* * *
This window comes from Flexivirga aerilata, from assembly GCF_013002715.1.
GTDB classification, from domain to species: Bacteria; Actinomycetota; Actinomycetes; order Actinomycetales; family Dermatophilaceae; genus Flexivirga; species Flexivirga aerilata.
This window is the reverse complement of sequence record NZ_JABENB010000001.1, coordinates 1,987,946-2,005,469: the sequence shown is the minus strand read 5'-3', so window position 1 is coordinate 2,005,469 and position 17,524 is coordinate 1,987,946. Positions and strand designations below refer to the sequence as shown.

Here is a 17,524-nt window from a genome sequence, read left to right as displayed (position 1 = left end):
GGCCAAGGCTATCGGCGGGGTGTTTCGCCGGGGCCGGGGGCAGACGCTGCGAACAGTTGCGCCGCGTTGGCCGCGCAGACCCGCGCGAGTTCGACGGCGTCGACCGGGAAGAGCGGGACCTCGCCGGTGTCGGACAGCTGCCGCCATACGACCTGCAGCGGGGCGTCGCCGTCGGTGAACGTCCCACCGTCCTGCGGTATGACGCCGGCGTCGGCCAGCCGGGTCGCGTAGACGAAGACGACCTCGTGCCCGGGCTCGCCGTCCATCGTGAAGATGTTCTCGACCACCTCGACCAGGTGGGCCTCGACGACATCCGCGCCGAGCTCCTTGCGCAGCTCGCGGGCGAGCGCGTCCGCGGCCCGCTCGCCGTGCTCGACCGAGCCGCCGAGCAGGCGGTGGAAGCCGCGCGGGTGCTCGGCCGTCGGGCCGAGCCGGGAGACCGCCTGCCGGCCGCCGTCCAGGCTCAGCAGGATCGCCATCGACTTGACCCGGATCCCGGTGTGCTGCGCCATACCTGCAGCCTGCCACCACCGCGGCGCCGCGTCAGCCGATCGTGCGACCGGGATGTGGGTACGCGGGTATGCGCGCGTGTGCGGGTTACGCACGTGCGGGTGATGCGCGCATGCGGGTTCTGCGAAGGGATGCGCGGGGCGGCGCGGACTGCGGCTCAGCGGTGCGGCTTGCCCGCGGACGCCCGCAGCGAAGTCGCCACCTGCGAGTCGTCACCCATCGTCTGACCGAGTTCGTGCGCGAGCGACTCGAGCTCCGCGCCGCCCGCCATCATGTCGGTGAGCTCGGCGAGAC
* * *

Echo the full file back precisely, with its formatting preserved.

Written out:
This window comes from Flexivirga aerilata, from assembly GCF_013002715.1.
GTDB classification, from domain to species: Bacteria; Actinomycetota; Actinomycetes; order Actinomycetales; family Dermatophilaceae; genus Flexivirga; species Flexivirga aerilata.
This window is the reverse complement of sequence record NZ_JABENB010000001.1, coordinates 1,987,946-2,005,469: the sequence shown is the minus strand read 5'-3', so window position 1 is coordinate 2,005,469 and position 17,524 is coordinate 1,987,946. Positions and strand designations below refer to the sequence as shown.

Here is a 17,524-nt window from a genome sequence, read left to right as displayed (position 1 = left end):
GGCCAAGGCTATCGGCGGGGTGTTTCGCCGGGGCCGGGGGCAGACGCTGCGAACAGTTGCGCCGCGTTGGCCGCGCAGACCCGCGCGAGTTCGACGGCGTCGACCGGGAAGAGCGGGACCTCGCCGGTGTCGGACAGCTGCCGCCATACGACCTGCAGCGGGGCGTCGCCGTCGGTGAACGTCCCACCGTCCTGCGGTATGACGCCGGCGTCGGCCAGCCGGGTCGCGTAGACGAAGACGACCTCGTGCCCGGGCTCGCCGTCCATCGTGAAGATGTTCTCGACCACCTCGACCAGGTGGGCCTCGACGACATCCGCGCCGAGCTCCTTGCGCAGCTCGCGGGCGAGCGCGTCCGCGGCCCGCTCGCCGTGCTCGACCGAGCCGCCGAGCAGGCGGTGGAAGCCGCGCGGGTGCTCGGCCGTCGGGCCGAGCCGGGAGACCGCCTGCCGGCCGCCGTCCAGGCTCAGCAGGATCGCCATCGACTTGACCCGGATCCCGGTGTGCTGCGCCATACCTGCAGCCTGCCACCACCGCGGCGCCGCGTCAGCCGATCGTGCGACCGGGATGTGGGTACGCGGGTATGCGCGCGTGTGCGGGTTACGCACGTGCGGGTGATGCGCGCATGCGGGTTCTGCGAAGGGATGCGCGGGGCGGCGCGGACTGCGGCTCAGCGGTGCGGCTTGCCCGCGGACGCCCGCAGCGAAGTCGCCACCTGCGAGTCGTCACCCATCGTCTGACCGAGTTCGTGCGCGAGCGACTCGAGCTCCGCGCCGCCCGCCATCATGTCGGTGAGCTCGGCGAGAC